Ideally, functional testing follows a carefully designed test plan. Those who spend their days in the Agile/Continuous Integration development trenches will doubtless look at the phrase ‘carefully designed test plan’ with understandable skepticism. Modern software development is schedule driven to release new versions with only small, incremental changes and do so on a weekly or bi-weekly basis. This leaves little in the way of either time or personnel resources to maintain detailed test cases much less thorough test plans.
A work around for this is to employ use cases to determine and manage the test case array. The idea of use cases is that any software system is designed around features that a user wants to exercise to achieve specific results. The use case takes one such feature, posits how it should work, and what results it should deliver. Often, use cases are reflections of business requirements that cause commands and data to move through the system to complete a transaction. The basic idea is still the same, a set of user actions causes responses that result in system data and/or state changes.
Drawing test cases from use cases allows QA to plan testing directly from the system design specification. Each use case will use one or more test cases to verify its correct operation. This helps deal with the crush of Agile development schedules, but it does not cover everything that needs to be tested.
Some Pointers on Use Case Testing
A use case often presupposes a sequence of prior actions that prepare the system for the action described in the case. When the required tests can be performed in this sequence, the test system will be prepared by these prior tests to support the case in question. That said, there is often the need to troubleshoot an issue by repetitive execution of the test case. This means resetting the system to the state that supports that execution before each test.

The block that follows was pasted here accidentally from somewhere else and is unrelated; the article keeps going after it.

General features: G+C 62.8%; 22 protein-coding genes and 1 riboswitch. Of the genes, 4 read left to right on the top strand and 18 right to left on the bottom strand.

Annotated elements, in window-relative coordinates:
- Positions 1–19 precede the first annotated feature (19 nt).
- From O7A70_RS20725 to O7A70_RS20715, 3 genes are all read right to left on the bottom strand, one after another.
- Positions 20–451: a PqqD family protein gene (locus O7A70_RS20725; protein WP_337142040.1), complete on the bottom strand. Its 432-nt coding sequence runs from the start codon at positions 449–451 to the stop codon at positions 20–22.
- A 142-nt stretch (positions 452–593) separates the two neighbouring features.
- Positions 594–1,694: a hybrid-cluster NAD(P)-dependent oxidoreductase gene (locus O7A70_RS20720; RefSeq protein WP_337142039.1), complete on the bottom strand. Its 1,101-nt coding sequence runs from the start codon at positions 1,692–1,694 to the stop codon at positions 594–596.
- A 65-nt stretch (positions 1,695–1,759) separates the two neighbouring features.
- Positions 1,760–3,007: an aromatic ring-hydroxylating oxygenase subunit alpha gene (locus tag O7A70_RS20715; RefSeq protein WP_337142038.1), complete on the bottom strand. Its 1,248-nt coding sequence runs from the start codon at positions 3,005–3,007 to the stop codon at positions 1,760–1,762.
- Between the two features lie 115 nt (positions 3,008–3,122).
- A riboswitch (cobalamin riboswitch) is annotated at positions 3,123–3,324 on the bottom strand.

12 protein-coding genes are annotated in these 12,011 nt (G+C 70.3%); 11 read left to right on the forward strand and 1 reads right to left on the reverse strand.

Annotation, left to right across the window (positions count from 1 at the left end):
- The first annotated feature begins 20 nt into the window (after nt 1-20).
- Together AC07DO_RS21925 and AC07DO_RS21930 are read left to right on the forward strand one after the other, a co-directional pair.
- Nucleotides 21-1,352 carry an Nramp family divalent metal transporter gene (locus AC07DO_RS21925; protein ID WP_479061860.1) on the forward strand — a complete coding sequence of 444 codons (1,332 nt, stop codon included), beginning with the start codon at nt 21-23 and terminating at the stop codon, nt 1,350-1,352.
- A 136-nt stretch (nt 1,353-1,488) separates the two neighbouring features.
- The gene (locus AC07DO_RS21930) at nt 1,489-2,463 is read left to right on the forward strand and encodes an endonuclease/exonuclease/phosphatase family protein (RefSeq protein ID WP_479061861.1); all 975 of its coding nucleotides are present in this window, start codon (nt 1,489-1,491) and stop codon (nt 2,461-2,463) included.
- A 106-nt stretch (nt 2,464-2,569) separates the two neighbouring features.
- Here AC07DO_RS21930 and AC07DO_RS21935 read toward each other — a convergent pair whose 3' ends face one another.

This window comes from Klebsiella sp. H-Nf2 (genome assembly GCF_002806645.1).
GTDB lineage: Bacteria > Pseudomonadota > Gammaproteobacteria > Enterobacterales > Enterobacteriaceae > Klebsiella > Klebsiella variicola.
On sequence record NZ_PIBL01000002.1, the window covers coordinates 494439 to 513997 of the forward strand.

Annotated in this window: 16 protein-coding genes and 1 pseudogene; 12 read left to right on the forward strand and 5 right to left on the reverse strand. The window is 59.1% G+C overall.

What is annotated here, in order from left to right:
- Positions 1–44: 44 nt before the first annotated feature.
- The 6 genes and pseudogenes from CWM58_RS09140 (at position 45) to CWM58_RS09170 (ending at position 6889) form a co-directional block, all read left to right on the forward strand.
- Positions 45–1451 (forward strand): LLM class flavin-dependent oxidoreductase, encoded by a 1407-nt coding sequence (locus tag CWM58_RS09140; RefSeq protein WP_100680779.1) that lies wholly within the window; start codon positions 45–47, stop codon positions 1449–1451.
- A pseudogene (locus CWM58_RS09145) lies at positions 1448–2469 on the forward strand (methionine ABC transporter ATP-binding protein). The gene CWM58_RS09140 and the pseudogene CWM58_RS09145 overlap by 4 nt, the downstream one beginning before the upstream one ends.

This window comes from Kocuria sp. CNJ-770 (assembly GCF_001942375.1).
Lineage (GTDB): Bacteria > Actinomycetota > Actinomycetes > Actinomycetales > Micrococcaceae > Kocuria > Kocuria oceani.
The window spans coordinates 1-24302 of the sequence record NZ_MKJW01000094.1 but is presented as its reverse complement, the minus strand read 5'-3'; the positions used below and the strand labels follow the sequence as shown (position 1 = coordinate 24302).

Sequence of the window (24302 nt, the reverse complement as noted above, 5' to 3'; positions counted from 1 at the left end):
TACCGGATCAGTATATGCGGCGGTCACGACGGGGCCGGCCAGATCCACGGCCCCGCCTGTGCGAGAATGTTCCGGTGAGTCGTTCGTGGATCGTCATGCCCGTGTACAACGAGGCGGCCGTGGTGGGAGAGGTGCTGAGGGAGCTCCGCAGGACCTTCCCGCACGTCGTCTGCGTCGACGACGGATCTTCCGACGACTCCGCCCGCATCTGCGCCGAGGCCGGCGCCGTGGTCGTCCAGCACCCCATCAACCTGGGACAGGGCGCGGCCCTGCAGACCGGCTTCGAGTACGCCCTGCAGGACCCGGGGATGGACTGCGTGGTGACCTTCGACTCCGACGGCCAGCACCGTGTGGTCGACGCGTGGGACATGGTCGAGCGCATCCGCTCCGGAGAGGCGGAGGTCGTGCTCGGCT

Simple state setups can be done manually. However, complex setups requiring database record manipulation, state indicator settings and third-party service stubs can consume more time than multiple runs of the test warrant. Complex setup tasks are best done with test automation frameworks. A script can be executed that puts all the pieces in place for a test. The test can be done manually if there are variations to try out or even automated if a single operational activity can be defined.
Functional testing typically follows a progression from the specific to the general. The earlier unit and integration tests do not lend themselves to use cases as they tend to be more granular than feature level tests. Feature verification, user acceptance, regression testing, and sanity testing will all be much more amenable to organization by use cases.
A dearly won maxim of software QA is that test documentation is golden. Use every opportunity to document test case processes and expected outcomes. Refer use case-based tests to sections of the design specification where possible. Use the defect reporting system to document test steps and results for each bug report and make copious use of wiki articles if your company supports that resource.
Test Automation Opportunities
Keep a watchful eye out for test automation opportunities. While rapidly changing code makes a poor target for automation, complex setups (as noted above), mature features and regression tests are good candidates. A use case-based test that is run as-is multiple times per release is one that should be automated. Automation will also press toward documentation as test scripts are themselves documents which guide test case execution.
Two areas that tend to run wide of use cases are sanity checks and exploratory testing. Sanity checks are intended to simply touch each system feature to verify its active presence rather than its detailed functionality. Exploratory testing is, by nature, an ad hoc process where the test tech is creatively exploring the ramifications and implications of a line of investigation that will usually go well beyond a use case.
Use Case Testing Coverage
100% test coverage, making sure that all the aspects and capabilities of the system have been tested in all their permutations, has been the ongoing pursuit of software QA organizations. Numerous tools are available to measure it, a wide array of QA methodologies pursue it and, though dearly held, it is still an unreachable goal. Use cases will not be a cure-all for this problem but they will support making sure that coverage is as extensive as possible.
Targeted testing will verify specific instances that have to be carefully examined due to their impact on system functionality, but they will always lack a big-picture overview. Following each feature through its usage options and combinations with other features will push the testing process to cover as much of the code as possible.